Abstracts (first author)


Fine-scale population structure of humpback whales in South Africa coast

Author(s): Carvalho IC, Barendse J, Best P, Pomilla C, Leslie M, Findlay K, Rosenbaum H


Humpback whales (Megaptera novaeangliae) undertake extensive seasonal migrations from polar feeding grounds in the summer to tropical breeding grounds in winter, displaying high fidelity to the same breeding and foraging areas. En route between these areas, some humpback whales utilize the coastal waters of southern hemisphere continents as migratory corridors. On South African coast two distinct migratory corridors of humpback whales are present. One takes humpback whales past the west coast of South Africa in autumn, en route to breeding grounds off Gabon, Congo, Angola and coastal and offshore areas in Gulf of Guinea. And the other takes them past the east coast of South Africa, en route to coastal waters of Mozambique and Madagascar. The aim of the present work was to assess a fine-scale population structure of humpback whales on the two migratory paths in the South African coast, combining mitochondrial DNA and microsatellites markers in order to characterize individual and population levels of genetic structure variation in this region. It was amplified, sexed, genotyped and sequenced a total of 484 samples from west and east coast. The results revealed population differentiation and restricted connectivity of humpback whales from west and east coast of South Africa. Differences on fidelity and seasonality to each region were also found, with humpback whales from west coast showing high levels of long term fidelity to the area, with identified animals returning to the same area in multiple years and between long periods of time and broader seasonality with several animals been sighted and resighted in summer months suggesting that this region besides functioning as a migratory corridor serve as an important feeding ground to some animals of the population. A better understanding of the scale of this behaviour off the west coast of South Africa and the importance of this area for the breeding ground of Gulf of Guinea should be achieved in the future.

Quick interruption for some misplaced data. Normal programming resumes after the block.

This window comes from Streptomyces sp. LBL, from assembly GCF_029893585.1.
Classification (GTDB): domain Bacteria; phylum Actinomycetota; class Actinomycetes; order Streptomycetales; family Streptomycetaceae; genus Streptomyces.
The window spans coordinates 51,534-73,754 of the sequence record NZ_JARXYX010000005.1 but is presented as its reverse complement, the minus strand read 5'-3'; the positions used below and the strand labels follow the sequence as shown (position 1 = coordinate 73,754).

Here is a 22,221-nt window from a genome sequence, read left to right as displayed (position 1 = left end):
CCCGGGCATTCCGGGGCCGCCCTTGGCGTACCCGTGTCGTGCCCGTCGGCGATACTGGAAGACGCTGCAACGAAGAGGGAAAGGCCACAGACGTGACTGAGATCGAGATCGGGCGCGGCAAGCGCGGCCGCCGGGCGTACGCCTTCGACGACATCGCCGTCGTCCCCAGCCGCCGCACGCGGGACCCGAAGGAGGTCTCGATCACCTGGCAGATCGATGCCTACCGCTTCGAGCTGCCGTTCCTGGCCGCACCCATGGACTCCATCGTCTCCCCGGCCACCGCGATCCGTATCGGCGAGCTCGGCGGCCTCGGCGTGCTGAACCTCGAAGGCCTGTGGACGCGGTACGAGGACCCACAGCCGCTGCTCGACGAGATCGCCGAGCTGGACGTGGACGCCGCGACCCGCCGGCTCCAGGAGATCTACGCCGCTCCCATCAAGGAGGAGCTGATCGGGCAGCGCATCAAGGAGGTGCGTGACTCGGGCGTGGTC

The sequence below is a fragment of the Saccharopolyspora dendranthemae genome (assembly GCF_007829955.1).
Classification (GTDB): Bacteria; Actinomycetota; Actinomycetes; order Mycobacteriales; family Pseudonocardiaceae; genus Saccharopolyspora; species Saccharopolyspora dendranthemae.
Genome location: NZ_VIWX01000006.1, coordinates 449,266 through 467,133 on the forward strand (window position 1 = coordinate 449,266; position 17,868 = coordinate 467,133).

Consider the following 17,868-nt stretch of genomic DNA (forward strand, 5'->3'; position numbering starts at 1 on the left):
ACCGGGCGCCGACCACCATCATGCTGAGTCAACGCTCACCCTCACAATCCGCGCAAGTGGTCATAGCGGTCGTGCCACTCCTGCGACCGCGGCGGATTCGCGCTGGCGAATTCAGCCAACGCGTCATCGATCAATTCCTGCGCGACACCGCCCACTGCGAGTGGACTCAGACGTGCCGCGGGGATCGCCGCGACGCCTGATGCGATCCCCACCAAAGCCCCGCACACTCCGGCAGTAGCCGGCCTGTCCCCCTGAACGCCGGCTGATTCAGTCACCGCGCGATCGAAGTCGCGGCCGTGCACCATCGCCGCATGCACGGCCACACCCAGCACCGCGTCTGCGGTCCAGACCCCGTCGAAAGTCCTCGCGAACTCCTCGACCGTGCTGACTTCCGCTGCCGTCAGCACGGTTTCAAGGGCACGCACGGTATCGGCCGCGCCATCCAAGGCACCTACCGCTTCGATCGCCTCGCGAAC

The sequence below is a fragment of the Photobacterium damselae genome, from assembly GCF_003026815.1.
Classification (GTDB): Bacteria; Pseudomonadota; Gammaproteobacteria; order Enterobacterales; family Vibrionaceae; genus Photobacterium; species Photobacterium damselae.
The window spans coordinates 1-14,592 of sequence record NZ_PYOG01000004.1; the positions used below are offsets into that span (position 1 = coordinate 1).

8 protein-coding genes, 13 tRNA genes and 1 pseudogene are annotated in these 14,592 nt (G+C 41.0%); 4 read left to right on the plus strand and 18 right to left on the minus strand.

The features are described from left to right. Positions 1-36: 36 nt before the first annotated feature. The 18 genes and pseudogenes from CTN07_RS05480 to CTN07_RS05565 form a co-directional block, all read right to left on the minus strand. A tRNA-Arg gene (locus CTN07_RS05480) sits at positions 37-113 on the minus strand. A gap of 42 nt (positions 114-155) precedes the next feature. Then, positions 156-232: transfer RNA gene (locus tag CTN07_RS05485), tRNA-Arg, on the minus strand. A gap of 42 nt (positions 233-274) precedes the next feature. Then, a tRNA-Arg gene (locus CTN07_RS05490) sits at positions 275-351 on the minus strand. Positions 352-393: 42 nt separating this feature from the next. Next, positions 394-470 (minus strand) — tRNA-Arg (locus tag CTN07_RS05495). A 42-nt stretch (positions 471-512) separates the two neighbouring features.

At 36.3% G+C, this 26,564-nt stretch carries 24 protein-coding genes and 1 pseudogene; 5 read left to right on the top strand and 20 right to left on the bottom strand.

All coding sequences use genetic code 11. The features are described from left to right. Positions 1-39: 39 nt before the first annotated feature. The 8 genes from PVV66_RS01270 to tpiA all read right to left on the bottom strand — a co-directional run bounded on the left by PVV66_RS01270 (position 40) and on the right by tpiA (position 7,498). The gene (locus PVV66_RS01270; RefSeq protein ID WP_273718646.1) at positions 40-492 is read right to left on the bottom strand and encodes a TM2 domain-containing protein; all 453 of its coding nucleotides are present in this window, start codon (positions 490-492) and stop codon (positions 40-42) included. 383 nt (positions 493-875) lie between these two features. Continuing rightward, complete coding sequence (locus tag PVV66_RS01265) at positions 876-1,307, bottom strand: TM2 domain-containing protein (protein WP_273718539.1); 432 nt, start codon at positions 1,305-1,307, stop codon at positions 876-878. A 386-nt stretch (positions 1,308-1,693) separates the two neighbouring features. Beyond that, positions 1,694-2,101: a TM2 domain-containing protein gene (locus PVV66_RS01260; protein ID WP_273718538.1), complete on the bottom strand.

Chairman: Octávio S. Paulo
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XIV Congress of the European Society for Evolutionary Biology

Organization Team
Department of Animal Biology (DBA)
Faculty of Sciences of the University of Lisbon
P-1749-016 Lisbon


Computational Biology & Population Genomics Group